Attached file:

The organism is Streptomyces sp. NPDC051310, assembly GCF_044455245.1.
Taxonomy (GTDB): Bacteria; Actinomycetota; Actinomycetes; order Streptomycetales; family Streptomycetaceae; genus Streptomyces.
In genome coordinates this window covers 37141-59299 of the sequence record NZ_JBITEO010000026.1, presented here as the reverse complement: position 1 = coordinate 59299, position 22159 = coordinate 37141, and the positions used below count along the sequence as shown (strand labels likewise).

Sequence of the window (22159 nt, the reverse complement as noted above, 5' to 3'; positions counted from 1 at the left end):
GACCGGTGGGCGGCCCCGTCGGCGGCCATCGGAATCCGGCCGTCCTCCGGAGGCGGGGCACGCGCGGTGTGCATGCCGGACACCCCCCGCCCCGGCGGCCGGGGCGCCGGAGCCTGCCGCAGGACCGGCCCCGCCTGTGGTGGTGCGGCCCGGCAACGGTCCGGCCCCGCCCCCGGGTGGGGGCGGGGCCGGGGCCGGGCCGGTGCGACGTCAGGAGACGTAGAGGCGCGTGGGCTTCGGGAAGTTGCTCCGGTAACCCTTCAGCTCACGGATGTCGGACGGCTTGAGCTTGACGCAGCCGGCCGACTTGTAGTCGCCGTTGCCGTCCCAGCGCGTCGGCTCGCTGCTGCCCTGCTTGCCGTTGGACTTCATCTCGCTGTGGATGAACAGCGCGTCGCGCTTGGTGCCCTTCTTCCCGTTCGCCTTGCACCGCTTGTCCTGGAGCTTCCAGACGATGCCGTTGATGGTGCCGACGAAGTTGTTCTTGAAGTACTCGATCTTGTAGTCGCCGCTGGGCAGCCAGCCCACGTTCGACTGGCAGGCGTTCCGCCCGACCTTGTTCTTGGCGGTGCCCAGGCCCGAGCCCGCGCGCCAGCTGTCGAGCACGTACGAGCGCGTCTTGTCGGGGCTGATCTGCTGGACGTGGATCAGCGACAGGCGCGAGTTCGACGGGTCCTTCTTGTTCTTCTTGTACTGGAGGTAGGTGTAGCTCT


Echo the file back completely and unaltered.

The organism is Streptomyces sp. NPDC051310, assembly GCF_044455245.1.
Taxonomy (GTDB): Bacteria; Actinomycetota; Actinomycetes; order Streptomycetales; family Streptomycetaceae; genus Streptomyces.
In genome coordinates this window covers 37141-59299 of the sequence record NZ_JBITEO010000026.1, presented here as the reverse complement: position 1 = coordinate 59299, position 22159 = coordinate 37141, and the positions used below count along the sequence as shown (strand labels likewise).

Sequence of the window (22159 nt, the reverse complement as noted above, 5' to 3'; positions counted from 1 at the left end):
GACCGGTGGGCGGCCCCGTCGGCGGCCATCGGAATCCGGCCGTCCTCCGGAGGCGGGGCACGCGCGGTGTGCATGCCGGACACCCCCCGCCCCGGCGGCCGGGGCGCCGGAGCCTGCCGCAGGACCGGCCCCGCCTGTGGTGGTGCGGCCCGGCAACGGTCCGGCCCCGCCCCCGGGTGGGGGCGGGGCCGGGGCCGGGCCGGTGCGACGTCAGGAGACGTAGAGGCGCGTGGGCTTCGGGAAGTTGCTCCGGTAACCCTTCAGCTCACGGATGTCGGACGGCTTGAGCTTGACGCAGCCGGCCGACTTGTAGTCGCCGTTGCCGTCCCAGCGCGTCGGCTCGCTGCTGCCCTGCTTGCCGTTGGACTTCATCTCGCTGTGGATGAACAGCGCGTCGCGCTTGGTGCCCTTCTTCCCGTTCGCCTTGCACCGCTTGTCCTGGAGCTTCCAGACGATGCCGTTGATGGTGCCGACGAAGTTGTTCTTGAAGTACTCGATCTTGTAGTCGCCGCTGGGCAGCCAGCCCACGTTCGACTGGCAGGCGTTCCGCCCGACCTTGTTCTTGGCGGTGCCCAGGCCCGAGCCCGCGCGCCAGCTGTCGAGCACGTACGAGCGCGTCTTGTCGGGGCTGATCTGCTGGACGTGGATCAGCGACAGGCGCGAGTTCGACGGGTCCTTCTTGTTCTTCTTGTACTGGAGGTAGGTGTAGCTCT